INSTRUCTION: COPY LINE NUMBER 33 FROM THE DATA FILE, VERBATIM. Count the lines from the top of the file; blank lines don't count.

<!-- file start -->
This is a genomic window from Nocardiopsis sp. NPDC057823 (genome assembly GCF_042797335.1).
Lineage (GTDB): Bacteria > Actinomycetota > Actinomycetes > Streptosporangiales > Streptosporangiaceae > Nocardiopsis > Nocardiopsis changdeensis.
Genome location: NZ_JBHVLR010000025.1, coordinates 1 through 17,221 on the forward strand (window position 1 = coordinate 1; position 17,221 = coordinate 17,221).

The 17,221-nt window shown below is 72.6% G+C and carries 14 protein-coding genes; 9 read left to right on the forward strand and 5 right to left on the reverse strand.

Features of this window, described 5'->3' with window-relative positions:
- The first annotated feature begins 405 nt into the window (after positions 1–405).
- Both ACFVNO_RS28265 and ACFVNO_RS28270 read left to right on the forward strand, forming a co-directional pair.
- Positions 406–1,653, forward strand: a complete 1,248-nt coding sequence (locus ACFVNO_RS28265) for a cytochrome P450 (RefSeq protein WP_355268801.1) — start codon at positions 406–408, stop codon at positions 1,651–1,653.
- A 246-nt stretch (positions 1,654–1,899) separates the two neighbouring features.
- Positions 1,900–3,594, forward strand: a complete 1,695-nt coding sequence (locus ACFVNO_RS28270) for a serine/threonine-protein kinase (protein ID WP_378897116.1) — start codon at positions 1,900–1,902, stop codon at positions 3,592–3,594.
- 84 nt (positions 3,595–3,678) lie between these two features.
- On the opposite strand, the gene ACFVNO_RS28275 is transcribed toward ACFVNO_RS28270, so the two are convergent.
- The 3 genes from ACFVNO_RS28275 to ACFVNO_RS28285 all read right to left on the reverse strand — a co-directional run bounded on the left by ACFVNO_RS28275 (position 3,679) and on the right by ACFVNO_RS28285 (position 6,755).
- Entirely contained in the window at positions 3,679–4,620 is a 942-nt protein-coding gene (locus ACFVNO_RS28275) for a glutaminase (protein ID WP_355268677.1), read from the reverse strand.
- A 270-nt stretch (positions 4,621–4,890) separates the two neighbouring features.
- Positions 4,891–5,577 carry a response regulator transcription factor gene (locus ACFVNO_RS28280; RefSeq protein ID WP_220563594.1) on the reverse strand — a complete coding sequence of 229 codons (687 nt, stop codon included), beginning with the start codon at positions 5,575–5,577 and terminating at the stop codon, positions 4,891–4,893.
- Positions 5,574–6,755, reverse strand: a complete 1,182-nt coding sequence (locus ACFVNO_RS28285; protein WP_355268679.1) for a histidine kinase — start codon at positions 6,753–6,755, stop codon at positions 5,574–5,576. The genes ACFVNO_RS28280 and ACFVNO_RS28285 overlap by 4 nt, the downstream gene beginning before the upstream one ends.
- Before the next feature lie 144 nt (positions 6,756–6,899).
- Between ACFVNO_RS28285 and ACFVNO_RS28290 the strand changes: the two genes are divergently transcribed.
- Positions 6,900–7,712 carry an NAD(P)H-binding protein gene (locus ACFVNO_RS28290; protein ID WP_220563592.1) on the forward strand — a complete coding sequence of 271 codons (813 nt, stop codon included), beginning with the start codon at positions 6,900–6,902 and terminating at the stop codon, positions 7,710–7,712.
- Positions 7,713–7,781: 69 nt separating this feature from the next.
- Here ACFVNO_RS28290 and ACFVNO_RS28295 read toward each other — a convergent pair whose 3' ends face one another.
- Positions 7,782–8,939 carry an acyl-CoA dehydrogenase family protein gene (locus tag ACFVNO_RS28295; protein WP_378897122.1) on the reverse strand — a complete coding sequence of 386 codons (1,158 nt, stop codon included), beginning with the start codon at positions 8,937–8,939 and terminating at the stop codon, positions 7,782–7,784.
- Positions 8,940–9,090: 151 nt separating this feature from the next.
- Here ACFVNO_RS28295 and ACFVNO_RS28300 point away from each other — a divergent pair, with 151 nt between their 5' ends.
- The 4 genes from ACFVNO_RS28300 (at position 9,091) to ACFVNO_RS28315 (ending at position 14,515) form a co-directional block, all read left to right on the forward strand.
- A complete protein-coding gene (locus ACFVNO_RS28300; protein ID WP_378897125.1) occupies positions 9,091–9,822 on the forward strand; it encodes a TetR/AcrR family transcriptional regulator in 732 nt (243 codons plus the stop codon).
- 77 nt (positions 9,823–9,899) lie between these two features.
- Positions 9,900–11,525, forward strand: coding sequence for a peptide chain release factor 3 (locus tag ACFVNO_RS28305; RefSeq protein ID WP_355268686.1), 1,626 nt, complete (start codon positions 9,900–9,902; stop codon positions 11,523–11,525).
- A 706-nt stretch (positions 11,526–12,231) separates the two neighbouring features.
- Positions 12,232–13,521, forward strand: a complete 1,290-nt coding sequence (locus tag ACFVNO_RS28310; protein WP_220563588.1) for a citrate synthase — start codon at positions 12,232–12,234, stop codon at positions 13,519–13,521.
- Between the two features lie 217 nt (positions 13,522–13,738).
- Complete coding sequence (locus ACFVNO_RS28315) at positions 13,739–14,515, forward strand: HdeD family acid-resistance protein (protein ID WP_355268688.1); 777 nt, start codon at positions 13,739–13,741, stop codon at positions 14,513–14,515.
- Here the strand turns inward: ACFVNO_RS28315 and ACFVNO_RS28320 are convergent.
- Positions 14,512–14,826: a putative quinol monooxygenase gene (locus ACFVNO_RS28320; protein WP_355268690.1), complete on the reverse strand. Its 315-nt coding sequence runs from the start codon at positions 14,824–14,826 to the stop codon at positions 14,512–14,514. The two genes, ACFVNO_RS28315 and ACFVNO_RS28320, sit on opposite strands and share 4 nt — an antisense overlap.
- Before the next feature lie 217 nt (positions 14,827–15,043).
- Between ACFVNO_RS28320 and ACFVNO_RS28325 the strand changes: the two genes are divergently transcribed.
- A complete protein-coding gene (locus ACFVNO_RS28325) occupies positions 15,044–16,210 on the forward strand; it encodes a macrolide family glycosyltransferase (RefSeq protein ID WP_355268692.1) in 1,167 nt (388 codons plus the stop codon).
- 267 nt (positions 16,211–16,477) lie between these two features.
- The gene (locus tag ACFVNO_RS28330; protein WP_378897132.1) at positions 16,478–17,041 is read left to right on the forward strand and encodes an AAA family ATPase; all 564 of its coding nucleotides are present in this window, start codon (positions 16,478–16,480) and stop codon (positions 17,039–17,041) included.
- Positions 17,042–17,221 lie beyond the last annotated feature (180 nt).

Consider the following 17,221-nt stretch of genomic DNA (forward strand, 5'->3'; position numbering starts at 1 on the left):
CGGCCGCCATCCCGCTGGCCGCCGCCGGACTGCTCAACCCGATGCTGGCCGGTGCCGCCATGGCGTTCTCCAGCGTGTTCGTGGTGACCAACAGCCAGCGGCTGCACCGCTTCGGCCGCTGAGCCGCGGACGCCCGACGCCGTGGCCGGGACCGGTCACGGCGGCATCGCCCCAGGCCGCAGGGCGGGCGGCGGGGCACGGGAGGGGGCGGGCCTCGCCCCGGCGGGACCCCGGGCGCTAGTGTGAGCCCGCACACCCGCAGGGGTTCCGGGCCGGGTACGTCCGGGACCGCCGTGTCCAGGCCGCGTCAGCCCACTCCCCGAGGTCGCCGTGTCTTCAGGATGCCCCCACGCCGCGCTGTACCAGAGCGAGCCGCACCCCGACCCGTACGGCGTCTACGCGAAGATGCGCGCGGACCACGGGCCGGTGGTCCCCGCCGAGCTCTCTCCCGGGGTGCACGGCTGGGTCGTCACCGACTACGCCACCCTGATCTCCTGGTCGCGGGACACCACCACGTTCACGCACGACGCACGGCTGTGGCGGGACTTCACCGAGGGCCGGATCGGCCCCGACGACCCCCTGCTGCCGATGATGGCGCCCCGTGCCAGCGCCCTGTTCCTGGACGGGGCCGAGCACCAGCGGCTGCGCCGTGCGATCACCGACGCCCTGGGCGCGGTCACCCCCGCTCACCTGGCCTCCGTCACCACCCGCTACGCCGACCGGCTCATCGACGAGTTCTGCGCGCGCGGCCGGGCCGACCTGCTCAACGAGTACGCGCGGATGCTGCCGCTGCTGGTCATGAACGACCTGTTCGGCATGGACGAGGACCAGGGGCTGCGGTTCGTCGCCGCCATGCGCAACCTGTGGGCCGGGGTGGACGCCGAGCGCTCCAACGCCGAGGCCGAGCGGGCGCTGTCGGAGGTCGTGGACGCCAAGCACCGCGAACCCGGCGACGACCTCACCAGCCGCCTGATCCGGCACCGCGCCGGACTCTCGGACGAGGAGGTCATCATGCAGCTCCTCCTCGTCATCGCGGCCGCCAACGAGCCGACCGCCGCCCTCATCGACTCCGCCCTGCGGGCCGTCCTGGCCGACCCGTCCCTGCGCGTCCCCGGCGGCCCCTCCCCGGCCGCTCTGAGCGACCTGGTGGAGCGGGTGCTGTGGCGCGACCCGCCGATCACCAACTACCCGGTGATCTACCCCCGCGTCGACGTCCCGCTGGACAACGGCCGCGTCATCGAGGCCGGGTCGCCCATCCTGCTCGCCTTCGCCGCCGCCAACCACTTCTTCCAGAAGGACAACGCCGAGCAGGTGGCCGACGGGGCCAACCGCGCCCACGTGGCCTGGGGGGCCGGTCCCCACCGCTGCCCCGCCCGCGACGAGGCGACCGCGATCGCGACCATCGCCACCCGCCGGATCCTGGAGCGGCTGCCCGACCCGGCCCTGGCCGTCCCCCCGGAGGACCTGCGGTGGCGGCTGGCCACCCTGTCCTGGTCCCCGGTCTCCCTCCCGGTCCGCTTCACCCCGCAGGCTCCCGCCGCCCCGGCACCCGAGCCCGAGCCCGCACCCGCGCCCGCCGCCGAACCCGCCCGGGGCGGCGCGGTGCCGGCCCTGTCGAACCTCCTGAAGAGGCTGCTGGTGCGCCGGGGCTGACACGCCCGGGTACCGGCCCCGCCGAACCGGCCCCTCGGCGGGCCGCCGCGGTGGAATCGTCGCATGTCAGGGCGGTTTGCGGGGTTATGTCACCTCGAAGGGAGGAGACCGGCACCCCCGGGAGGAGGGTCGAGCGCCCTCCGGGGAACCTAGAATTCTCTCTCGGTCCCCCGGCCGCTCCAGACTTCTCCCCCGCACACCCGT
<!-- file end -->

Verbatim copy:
- Complete coding sequence (locus ACFVNO_RS28315) at positions 13,739–14,515, forward strand: HdeD family acid-resistance protein (protein ID WP_355268688.1); 777 nt, start codon at positions 13,739–13,741, stop codon at positions 14,513–14,515.